The First Subversion 1.7 Alpha Release is Available Now and The Community Needs Your Feedback

The long awaited and highly anticipated release of Subversion 1.7 is almost upon us.  Like any successful open source project, Subversion needs active participation and feedback from its user community.     This  is especially true in the case of 1.7,  given its emphasis on client-side performance and  new client tools.  That’s why Subversion 1.7.0 alpha-1 has now been made available for user testing.    Major 1.7 enhancements include:

  • HTTPv2- a protocol rewrite designed to enhance performance by reducing the number of round trips between the client and the server with every request.
  • WC-NG – a rewrite of the working copy library that enhances performance by centralizing metadata storage and provides a foundation for supporting features such as shelving and offline commits in future releases.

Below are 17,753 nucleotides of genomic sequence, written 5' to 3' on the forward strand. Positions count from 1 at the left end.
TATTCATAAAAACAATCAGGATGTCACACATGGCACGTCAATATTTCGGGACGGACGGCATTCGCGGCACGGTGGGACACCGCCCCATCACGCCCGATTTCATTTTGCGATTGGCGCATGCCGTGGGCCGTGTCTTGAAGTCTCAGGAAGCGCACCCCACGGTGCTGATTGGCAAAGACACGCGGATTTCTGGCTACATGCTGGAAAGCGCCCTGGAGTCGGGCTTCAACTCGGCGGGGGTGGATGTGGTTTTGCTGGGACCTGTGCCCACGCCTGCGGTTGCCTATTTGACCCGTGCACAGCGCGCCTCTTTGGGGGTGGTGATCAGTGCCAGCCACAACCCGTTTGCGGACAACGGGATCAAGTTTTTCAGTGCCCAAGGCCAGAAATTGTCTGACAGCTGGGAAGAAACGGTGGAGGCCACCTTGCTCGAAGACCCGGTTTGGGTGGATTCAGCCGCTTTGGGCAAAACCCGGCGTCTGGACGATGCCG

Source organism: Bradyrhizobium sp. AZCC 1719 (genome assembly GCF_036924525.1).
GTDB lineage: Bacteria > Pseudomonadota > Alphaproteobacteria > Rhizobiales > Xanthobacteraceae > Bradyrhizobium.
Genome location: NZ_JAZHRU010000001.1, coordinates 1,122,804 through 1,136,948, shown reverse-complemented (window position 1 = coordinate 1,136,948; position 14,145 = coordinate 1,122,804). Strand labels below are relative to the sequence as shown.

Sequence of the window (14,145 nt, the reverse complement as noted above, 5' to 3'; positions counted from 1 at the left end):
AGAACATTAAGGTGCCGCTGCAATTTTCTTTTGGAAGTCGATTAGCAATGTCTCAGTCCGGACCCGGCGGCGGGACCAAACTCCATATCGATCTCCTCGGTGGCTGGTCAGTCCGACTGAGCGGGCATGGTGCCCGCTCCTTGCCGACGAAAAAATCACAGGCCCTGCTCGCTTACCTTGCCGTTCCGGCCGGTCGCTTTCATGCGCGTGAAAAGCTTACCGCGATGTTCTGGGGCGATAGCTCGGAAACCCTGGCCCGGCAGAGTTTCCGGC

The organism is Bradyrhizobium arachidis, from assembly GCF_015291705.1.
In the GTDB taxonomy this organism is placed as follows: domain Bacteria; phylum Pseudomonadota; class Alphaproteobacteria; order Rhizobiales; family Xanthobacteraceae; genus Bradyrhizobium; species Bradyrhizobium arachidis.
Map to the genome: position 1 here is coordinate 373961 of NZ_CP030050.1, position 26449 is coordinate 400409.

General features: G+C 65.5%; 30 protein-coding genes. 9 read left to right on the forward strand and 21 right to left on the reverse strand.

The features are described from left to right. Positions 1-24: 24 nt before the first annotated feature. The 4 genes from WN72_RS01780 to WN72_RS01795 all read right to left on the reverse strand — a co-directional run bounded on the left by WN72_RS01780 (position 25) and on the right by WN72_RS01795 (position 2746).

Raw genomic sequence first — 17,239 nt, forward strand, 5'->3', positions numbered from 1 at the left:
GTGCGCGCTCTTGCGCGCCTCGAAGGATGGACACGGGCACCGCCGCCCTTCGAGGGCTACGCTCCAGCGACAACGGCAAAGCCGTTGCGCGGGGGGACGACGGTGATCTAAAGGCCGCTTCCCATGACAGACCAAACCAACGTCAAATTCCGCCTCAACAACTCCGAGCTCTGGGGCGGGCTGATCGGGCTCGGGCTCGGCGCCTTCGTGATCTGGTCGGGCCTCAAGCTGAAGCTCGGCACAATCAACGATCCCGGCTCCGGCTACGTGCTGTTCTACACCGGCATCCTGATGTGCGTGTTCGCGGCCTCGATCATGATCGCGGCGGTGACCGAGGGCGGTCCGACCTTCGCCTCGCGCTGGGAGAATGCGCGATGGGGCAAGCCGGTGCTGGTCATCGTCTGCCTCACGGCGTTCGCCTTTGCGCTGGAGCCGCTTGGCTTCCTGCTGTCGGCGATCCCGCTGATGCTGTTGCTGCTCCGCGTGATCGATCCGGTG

• svnrdump –  a new client tool that provides the same functionality as  svnadmin dump and svnadmin load, but  on remote repositories.   There’s no need for administrator access to the source or target repository on on the remote server’s filesystem.

A complete list of what’s new is available at  Download 1.7 now at:  Contribute to the success of this major new release by providing your feedback at: .   This is your chance to make a positive impact on the world’s most popular version control system and its more than five million users.

Support for Mac OS X Added to the World’s Most Comprehensive Set of Fully Tested Free Subversion Binaries

Certified Subversion 1.6.17 binaries are now available for the Mac OS X platform.  These binaries work with Mac OS X versions 10.5.x and 10.6.x on PPC and Intel 32 and 64 bit architectures.  This software provides a complete, fully tested version of Subversion based on the most recent stable release, including the latest fixes.